Online Class Tips for Students | Best Advice to Ace Online Classes UBC 2020 - 2021
Updated: Mar 4
As UBC converts to online classes for the foreseeable future, there's a lot of adjusting both professors and students have to do. Although online classes may have its benefits (who doesn't wanna listen to a boring lecture in bed), it can be really hard to adjust to this new type of learning. From my very short experiences taking about 6 courses online, here are some tips, tricks and online resources I’ve come across that may help you make the most out of the online course experience.
Websites and resources:
1. If you're in a zoom class, your profs can tell if you're in a different window for more than 30 seconds. Usually this isn't a big deal, but it's just something to keep in mind. I have recently heard of this website called Beulr.com which may be something that is helpful for classes on zoom that take attendance. This website will log into your zoom class under your name which can be especially helpful if there's a reason you can't attend class (yes, sleeping through your 9am counts)
2. Despite online textbooks usually being temporary access, they have ridiculously high prices. Check out sites like library genesis, b-ok.cc, project gutenberg and zbooks. These sites have thousands of online textbooks and I've already saved hundreds using textbooks from these sites.
3. My addiction to my phone is a pretty serious problem when I’m doing online school since no one can really stop me. Self control is huge in online school. In order to concentrate, turn off your phone/ airplane mode and put it in another room. You can also use apps like forest, or flipd to crack down on phone use. Additionally if you get texts on your laptop, download the cold turkey extension on your laptop to help you concentrate on your work.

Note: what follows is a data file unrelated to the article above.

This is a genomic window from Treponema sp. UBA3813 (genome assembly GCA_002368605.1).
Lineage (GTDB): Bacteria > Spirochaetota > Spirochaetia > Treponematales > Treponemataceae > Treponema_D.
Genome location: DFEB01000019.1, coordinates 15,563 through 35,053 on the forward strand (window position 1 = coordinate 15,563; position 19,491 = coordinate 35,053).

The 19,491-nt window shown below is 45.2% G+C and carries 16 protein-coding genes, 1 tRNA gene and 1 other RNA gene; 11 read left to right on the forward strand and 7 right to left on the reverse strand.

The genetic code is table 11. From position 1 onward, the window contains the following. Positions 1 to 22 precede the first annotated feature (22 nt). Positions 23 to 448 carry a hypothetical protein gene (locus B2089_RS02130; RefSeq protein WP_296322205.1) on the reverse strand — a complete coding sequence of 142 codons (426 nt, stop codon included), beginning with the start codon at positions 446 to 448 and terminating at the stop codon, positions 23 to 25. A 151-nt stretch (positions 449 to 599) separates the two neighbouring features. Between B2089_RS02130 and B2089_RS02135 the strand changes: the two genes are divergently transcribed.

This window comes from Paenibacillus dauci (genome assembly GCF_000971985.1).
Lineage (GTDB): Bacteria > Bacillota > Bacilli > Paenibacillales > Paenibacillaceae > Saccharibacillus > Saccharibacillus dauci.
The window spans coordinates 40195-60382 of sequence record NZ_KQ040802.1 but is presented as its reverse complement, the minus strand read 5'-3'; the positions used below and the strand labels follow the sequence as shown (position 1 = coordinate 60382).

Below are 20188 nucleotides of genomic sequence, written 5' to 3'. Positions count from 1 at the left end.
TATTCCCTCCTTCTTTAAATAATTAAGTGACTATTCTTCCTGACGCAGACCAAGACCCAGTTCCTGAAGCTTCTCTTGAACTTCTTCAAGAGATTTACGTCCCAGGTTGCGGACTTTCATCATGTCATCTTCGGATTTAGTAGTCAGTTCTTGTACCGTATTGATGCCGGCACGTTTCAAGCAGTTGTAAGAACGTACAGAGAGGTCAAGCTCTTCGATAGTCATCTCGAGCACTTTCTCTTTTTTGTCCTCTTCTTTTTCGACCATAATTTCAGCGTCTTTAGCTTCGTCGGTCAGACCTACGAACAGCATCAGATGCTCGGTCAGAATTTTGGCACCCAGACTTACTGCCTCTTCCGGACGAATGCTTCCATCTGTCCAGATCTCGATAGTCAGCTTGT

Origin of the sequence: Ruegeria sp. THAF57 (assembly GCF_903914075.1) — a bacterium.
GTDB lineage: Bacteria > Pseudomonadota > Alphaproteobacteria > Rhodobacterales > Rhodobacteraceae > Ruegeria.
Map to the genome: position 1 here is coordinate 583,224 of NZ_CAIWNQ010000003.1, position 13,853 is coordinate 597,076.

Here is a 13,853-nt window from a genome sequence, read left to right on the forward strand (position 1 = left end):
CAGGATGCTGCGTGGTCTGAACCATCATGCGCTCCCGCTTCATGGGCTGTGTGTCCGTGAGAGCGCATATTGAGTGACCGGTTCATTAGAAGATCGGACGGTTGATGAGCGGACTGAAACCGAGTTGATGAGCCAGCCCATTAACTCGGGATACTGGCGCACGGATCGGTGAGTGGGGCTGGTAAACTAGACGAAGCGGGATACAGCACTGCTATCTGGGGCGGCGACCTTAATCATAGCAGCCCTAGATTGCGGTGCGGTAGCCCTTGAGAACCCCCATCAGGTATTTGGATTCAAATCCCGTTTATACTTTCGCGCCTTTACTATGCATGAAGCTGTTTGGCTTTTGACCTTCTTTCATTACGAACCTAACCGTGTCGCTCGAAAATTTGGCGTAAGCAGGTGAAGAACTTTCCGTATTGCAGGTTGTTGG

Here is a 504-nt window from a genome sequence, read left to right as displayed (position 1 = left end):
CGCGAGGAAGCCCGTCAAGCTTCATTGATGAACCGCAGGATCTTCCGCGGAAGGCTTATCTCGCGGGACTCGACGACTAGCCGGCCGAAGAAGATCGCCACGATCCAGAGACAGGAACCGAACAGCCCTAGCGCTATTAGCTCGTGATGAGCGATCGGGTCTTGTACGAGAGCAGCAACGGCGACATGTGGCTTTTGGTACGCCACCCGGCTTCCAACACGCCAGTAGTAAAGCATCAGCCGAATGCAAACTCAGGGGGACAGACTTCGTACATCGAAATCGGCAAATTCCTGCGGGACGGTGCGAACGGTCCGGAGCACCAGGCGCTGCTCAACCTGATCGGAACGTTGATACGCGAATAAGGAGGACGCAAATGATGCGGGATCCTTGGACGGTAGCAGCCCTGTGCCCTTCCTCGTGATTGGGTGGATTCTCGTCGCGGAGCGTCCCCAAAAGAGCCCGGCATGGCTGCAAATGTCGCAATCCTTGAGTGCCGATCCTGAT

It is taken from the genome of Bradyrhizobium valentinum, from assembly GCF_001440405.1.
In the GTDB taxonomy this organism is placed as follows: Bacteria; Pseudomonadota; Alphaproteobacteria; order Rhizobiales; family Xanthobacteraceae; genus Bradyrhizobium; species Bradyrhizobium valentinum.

4. Quizlet, if you haven't already used it, is an online cue card service. You can search exact courses or questions and find cue cards made by previous students or make your own. I love quizlet, especially for classes based on memorization.
5. Chegg is a website with tons of online resources, however it does require a paid subscription. Additionally, professors have been contacting Chegg to out students for plagiarism, so in my opinion, it's best not to use it. Instead check out Ch36650lut10n5.com for textbooks solutions and guides. It's free and you don’t need to enter any of your personal information.
General tips and tricks
1. Have several designated learning areas If you have to take notes, sit at a desk. If you are just listening, choose a comfortable seat (but probably not your bed since it's easier to fall asleep). I found that sitting at the same desk all day led to back pain, so trying to have more than one spot to switch between can be helpful.
2. Do your work in the early morning or late at night, especially if you have a family that hogs the wifi. If you're having wifi connectivity issues, try and do your classwork before your family wakes up or after they go to sleep so you can get the best service and access your class resources without issues.